Something’s Cooking In Providence’s West End: Factory Becomes Culinary Springboard

By John Hill
The Providence Journal, R.I.

WWR Article Summary (tl;dr) Future female entrepreneurs in the Providence, R.I. area listen up!  A very cool new space is being built that will house two commercial kitchens, restaurant space and 40 efficiency apartments for young food-industry entrepreneurs. For women in business who want to launch a food biz….this could be a great opportunity!


In its 125 years, the old brick factory at 55 Cromwell St. has made bicycle tires, electronic components and jewelry. Now it’s getting ready to make dinner.

The interior of the 1891 building, once filled by the clatter and thrum of steam-powered, belt-driven machines, is being gutted and rebuilt as the new home of two commercial kitchens, restaurant space and 40 efficiency apartments for young food-industry entrepreneurs.

Federico Manaigo, whose Cromwell Ventures LLC owns the building, said the conversion is aimed at capitalizing on Providence’s reputation as a restaurant mecca. When finished, he said, the factory will be home to recent college graduates considering the restaurant business, either as chefs or owners.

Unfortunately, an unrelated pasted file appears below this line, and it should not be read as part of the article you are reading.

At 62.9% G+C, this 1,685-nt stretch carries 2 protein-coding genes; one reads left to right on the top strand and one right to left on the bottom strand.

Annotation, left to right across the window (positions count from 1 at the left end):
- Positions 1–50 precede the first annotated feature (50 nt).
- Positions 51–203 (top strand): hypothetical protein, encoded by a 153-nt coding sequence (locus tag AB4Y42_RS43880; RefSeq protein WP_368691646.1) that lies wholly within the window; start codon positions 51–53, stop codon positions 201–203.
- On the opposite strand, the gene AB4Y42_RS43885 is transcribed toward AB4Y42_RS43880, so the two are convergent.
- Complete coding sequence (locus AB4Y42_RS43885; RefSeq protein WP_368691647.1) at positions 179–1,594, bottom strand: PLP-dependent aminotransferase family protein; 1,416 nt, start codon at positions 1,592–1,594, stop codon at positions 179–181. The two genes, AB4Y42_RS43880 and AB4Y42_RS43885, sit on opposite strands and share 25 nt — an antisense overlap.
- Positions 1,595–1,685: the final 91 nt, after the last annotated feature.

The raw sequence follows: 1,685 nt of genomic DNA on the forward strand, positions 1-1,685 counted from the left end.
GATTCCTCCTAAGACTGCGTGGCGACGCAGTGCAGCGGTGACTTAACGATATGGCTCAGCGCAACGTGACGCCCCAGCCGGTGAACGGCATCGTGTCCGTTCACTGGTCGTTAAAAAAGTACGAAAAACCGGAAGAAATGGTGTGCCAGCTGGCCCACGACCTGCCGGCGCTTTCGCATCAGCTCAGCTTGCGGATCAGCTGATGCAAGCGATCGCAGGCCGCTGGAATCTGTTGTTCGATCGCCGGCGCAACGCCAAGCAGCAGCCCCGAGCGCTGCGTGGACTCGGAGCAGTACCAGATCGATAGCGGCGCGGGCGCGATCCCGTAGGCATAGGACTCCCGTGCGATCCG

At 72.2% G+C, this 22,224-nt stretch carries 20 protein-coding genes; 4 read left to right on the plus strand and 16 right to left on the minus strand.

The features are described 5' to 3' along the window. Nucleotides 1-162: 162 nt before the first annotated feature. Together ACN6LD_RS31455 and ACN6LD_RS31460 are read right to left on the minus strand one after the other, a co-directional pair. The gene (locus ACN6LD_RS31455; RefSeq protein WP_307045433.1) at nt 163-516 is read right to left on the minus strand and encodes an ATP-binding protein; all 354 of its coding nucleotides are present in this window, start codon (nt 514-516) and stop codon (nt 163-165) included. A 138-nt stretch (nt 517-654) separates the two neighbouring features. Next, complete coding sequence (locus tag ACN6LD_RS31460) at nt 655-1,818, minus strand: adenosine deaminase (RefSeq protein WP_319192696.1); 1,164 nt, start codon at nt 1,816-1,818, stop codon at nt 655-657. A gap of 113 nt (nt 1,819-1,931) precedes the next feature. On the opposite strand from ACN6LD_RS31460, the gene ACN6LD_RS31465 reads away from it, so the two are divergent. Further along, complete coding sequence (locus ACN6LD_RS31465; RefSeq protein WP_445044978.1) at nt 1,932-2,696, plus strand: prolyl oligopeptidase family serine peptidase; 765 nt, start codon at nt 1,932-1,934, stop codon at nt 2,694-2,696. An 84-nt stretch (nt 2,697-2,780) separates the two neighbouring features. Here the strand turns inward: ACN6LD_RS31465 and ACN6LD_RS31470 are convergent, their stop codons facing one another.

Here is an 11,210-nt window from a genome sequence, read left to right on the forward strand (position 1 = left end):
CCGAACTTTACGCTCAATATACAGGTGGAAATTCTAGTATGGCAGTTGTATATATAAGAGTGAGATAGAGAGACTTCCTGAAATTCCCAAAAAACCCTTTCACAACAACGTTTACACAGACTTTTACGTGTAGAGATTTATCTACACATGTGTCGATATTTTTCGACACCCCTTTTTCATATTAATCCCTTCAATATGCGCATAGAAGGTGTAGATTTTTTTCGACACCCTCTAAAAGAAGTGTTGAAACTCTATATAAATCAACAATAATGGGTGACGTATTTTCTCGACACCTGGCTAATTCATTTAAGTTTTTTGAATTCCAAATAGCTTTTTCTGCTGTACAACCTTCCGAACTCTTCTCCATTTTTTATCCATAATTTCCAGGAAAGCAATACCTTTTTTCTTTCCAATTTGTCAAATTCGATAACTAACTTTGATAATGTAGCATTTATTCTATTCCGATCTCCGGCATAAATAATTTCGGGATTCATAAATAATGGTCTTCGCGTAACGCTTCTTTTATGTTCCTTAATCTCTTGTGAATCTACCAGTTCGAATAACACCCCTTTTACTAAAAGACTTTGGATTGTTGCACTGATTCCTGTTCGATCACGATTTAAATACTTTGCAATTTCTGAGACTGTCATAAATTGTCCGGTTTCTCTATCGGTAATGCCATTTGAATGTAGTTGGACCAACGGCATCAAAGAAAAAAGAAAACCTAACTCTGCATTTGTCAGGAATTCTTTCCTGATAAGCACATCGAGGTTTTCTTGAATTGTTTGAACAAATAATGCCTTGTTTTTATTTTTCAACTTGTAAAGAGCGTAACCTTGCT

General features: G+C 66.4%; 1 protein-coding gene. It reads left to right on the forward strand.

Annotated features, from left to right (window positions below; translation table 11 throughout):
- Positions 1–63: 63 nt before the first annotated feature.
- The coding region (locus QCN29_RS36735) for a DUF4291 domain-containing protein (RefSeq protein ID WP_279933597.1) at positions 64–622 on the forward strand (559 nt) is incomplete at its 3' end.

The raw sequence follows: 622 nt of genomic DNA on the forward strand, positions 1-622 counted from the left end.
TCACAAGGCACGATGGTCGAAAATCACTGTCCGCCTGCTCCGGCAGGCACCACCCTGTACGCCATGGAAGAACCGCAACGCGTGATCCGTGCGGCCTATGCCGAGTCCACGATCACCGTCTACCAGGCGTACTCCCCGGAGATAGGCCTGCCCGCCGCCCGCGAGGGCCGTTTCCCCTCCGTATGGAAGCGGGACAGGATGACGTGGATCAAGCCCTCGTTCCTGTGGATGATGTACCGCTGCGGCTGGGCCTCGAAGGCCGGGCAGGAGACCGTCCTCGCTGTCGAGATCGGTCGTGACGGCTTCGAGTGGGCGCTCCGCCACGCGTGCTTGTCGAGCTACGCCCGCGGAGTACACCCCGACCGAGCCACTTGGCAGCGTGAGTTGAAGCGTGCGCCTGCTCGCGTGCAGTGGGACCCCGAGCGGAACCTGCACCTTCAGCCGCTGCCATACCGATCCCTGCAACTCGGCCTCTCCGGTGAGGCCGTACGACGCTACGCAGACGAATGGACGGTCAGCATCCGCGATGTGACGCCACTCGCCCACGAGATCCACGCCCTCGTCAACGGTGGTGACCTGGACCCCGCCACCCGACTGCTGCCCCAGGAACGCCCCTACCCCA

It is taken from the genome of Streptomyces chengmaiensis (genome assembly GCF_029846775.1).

The converted factory will give them a place to live with others interested in the same field, and for a $150-$200 annual membership fee, they will have access to professional-caliber kitchens and a restaurant on the first floor where they can test their menus on real customers in a one-night “pop-up” business.
The apartment part of the project is called Rooms&Works. The kitchen will operate on its own as The Armory Kitchen, but will share equipment with Rooms&Works. Manaigo said rent for the one-bedroom units will start at around $1,000 a month.